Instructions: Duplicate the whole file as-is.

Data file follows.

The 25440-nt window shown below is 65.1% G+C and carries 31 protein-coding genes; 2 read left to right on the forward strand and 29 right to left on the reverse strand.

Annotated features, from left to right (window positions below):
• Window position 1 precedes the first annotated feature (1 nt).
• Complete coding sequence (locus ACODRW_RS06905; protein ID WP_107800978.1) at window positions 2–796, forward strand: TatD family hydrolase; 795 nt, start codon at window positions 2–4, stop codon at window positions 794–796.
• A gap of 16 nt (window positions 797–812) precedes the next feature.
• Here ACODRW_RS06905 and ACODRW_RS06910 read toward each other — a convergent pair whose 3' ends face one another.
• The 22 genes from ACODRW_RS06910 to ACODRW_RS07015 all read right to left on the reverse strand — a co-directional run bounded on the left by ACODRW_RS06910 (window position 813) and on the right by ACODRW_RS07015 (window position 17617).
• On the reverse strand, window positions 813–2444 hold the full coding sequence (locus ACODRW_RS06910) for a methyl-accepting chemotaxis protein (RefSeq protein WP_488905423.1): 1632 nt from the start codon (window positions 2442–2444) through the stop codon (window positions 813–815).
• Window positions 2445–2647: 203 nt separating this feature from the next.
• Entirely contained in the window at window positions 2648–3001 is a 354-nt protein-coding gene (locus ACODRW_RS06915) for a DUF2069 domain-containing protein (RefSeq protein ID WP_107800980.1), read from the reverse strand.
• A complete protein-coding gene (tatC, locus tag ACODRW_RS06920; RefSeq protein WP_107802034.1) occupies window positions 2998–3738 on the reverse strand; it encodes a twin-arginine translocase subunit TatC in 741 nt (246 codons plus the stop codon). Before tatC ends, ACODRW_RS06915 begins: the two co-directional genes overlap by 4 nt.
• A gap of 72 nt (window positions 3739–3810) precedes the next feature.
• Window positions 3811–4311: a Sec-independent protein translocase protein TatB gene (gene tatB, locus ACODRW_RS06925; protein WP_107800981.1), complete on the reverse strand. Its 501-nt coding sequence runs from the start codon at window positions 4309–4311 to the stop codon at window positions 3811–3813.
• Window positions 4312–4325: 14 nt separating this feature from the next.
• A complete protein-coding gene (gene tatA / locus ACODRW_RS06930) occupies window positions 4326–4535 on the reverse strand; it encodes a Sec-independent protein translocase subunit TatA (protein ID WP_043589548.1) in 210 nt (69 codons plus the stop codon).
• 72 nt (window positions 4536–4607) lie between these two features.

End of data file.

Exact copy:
The 25440-nt window shown below is 65.1% G+C and carries 31 protein-coding genes; 2 read left to right on the forward strand and 29 right to left on the reverse strand.

Annotated features, from left to right (window positions below):
• Window position 1 precedes the first annotated feature (1 nt).
• Complete coding sequence (locus ACODRW_RS06905; protein ID WP_107800978.1) at window positions 2–796, forward strand: TatD family hydrolase; 795 nt, start codon at window positions 2–4, stop codon at window positions 794–796.
• A gap of 16 nt (window positions 797–812) precedes the next feature.
• Here ACODRW_RS06905 and ACODRW_RS06910 read toward each other — a convergent pair whose 3' ends face one another.
• The 22 genes from ACODRW_RS06910 to ACODRW_RS07015 all read right to left on the reverse strand — a co-directional run bounded on the left by ACODRW_RS06910 (window position 813) and on the right by ACODRW_RS07015 (window position 17617).
• On the reverse strand, window positions 813–2444 hold the full coding sequence (locus ACODRW_RS06910) for a methyl-accepting chemotaxis protein (RefSeq protein WP_488905423.1): 1632 nt from the start codon (window positions 2442–2444) through the stop codon (window positions 813–815).
• Window positions 2445–2647: 203 nt separating this feature from the next.
• Entirely contained in the window at window positions 2648–3001 is a 354-nt protein-coding gene (locus ACODRW_RS06915) for a DUF2069 domain-containing protein (RefSeq protein ID WP_107800980.1), read from the reverse strand.
• A complete protein-coding gene (tatC, locus tag ACODRW_RS06920; RefSeq protein WP_107802034.1) occupies window positions 2998–3738 on the reverse strand; it encodes a twin-arginine translocase subunit TatC in 741 nt (246 codons plus the stop codon). Before tatC ends, ACODRW_RS06915 begins: the two co-directional genes overlap by 4 nt.
• A gap of 72 nt (window positions 3739–3810) precedes the next feature.
• Window positions 3811–4311: a Sec-independent protein translocase protein TatB gene (gene tatB, locus ACODRW_RS06925; protein WP_107800981.1), complete on the reverse strand. Its 501-nt coding sequence runs from the start codon at window positions 4309–4311 to the stop codon at window positions 3811–3813.
• Window positions 4312–4325: 14 nt separating this feature from the next.
• A complete protein-coding gene (gene tatA / locus ACODRW_RS06930) occupies window positions 4326–4535 on the reverse strand; it encodes a Sec-independent protein translocase subunit TatA (protein ID WP_043589548.1) in 210 nt (69 codons plus the stop codon).
• 72 nt (window positions 4536–4607) lie between these two features.